The third question is, frankly, the one you probably havent
No matter how smart you are, or how carefully you design the questionnaire, there will be some question youd never even anticipated.
Thats why it is essential to leave a space for the person to write
in comments or suggestions at the end of the questionnaire. You will be
amazed at the valuable feedback youll receive.
Theres only one answer because they get something in return.
It may be an emotional reward "They care about my opinion."
It may be a free gift. Our questionnaire for Lucent offered a free Saddle Brief Bag.
It may even be that dollar bill I referred to in the beginning of this article.
But unless you let them know exactly whats in it for them they will probably not respond.
BusinessWeek just sent me a brief questionnaire that said, "Our records are incomplete " Gosh, thats too bad. But thats just not a good enough reason for me to spend another moment with it.
By the way, the more valuable the reward, the higher the response. But the more targeted the reward, the more qualified the response.
For example, we did a questionnaire for PictureTel that offered a "Visual Collaboration" Kit that included a "best practices" CD.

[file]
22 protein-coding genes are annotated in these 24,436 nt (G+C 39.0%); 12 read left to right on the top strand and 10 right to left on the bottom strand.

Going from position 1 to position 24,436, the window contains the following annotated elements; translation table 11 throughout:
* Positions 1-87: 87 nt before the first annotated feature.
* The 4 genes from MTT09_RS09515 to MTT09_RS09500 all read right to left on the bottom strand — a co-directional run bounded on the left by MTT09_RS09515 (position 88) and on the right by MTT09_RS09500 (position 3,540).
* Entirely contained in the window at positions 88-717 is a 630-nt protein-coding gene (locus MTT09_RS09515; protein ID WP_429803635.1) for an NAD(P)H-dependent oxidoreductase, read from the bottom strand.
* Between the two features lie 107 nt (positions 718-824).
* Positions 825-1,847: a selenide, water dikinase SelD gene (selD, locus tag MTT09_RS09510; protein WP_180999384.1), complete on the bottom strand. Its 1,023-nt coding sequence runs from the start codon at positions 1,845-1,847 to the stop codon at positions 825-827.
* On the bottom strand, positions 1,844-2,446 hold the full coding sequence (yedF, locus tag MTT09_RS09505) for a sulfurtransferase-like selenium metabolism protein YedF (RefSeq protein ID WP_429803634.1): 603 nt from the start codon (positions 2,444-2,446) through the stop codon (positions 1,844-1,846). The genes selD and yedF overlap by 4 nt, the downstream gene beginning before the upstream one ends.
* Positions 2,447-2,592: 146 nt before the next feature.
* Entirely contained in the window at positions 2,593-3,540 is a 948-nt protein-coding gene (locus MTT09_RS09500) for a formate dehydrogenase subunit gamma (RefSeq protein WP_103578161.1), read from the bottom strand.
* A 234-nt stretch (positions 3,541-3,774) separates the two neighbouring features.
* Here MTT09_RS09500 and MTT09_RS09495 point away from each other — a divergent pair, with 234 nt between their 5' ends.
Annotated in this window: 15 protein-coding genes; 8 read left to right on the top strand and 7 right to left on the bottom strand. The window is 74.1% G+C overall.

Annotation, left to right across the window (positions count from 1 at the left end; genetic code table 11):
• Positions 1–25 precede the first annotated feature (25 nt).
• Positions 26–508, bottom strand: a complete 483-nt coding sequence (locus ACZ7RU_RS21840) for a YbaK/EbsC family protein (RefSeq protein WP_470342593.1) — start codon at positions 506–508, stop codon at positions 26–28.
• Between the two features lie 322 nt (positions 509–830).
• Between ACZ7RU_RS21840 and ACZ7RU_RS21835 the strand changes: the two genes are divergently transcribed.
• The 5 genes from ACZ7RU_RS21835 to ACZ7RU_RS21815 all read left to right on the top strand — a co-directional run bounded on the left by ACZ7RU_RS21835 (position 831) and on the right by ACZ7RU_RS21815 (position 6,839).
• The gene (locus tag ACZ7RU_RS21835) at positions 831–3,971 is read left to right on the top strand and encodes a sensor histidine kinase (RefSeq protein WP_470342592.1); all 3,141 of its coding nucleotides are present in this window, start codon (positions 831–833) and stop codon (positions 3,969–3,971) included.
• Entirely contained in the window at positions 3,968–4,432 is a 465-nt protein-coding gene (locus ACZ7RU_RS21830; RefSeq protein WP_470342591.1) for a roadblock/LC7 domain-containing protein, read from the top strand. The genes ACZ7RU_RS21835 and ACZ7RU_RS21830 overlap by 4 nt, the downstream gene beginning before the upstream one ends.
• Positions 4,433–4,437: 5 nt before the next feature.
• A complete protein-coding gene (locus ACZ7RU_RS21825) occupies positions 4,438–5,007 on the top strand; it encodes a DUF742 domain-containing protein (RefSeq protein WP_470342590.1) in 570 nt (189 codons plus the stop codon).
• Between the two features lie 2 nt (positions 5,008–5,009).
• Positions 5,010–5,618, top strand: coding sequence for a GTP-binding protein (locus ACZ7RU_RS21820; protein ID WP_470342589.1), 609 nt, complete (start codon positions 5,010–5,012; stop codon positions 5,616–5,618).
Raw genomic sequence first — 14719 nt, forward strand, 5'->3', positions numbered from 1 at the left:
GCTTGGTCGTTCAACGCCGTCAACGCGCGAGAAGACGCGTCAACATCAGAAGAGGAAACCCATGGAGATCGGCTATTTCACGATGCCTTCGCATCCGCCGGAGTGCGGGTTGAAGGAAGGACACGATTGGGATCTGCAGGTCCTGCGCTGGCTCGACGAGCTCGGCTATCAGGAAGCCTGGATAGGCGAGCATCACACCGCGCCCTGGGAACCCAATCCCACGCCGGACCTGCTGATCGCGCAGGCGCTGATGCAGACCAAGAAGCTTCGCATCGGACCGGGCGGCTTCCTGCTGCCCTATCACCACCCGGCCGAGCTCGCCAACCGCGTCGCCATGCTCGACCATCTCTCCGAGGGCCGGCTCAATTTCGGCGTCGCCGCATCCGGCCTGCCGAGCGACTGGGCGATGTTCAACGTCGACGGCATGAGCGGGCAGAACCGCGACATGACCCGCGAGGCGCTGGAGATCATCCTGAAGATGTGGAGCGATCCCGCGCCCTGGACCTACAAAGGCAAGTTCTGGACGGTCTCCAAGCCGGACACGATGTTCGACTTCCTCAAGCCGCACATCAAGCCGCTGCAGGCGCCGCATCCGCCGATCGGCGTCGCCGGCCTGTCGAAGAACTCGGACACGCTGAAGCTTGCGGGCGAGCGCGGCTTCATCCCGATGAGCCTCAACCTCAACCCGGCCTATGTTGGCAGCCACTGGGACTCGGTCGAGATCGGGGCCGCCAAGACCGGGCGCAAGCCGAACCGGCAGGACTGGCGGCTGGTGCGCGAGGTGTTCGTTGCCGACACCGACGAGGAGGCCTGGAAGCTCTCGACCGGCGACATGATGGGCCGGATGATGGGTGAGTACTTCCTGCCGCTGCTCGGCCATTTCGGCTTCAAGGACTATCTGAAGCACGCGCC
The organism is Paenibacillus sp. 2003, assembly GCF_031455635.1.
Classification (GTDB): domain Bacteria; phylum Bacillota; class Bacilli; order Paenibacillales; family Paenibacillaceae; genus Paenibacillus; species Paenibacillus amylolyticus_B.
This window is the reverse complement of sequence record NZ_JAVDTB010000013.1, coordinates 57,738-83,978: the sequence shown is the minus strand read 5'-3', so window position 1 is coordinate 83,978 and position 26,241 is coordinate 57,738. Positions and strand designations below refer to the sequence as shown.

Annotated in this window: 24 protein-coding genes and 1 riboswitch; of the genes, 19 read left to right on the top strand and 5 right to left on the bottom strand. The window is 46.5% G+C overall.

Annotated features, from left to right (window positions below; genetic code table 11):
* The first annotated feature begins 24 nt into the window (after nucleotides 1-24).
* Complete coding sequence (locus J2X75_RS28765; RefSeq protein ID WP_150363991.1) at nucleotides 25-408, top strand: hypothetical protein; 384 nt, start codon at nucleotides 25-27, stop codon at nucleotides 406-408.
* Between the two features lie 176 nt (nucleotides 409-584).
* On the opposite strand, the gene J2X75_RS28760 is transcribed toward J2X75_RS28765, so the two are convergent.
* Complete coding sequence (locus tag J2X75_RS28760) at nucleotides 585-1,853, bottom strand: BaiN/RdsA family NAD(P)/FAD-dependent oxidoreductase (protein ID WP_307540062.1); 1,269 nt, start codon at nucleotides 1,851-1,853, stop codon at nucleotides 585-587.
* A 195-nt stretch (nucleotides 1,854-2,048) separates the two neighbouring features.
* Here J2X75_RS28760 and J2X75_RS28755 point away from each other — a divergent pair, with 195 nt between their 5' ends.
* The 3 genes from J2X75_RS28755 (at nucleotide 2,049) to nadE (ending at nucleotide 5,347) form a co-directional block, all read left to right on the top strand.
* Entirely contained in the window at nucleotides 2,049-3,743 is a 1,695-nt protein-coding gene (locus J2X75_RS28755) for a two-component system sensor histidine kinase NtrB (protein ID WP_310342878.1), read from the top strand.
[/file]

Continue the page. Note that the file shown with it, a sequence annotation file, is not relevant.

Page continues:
We didnt get as many responses as the Lucent offer but those
that did respond were much better prospects.
They have a number of different advantages over direct mail.
So youve sent out a questionnaire and youve garnered a terrific response. And youre sitting with a pile of thousands of completed surveys. What should you do with them now?
If youre like most companies, the only thing you do is tabulate the results, and put them in a report for future generations.
Unfortunately, thats the worst thing to do.
You need to (1) Let people know you received their answers, and thank them (2) Respond to their comments or suggestions, and (3) Try to fix any problems theyve reported.
Brandeis University does an excellent job. I was there recently
and I ate at the student cafeteria. (It really took me back. In fact, I think I recognized some of the food.)
They have a questionnaire that students can fill out that says, "How do we rate?" Sounds pretty typical. But Brandeis does something more innovative.
The manager of the cafeteria actually responds to every question and comment, and then posts them on a bulletin board right in front of the cafeteria line.
When a student writes, "How come you stopped serving fried eggs in the morning?" the manager answers, "You were using them as Frisbees, and we got tired of cleaning them off the walls."
So when youre considering a questionnaire, consider actually using
the suggestions and comments, and providing feedback to the respondents.
As you can see, questionnaires can accomplish a number of important functions in a direct marketing campaign.
They can help you identify issues that are important to your prospects; prioritize leads; ensure customer satisfaction; promote interaction; and build better relationships.
Most importantly, they can generate a mountain of leads.
So should you do a questionnaire?
Do you even have to ask?
When he isnt writing copy, Alan Rosenspan writes articles and speeches. He's posted about 35 of them on his website at www.alanrosenspan.com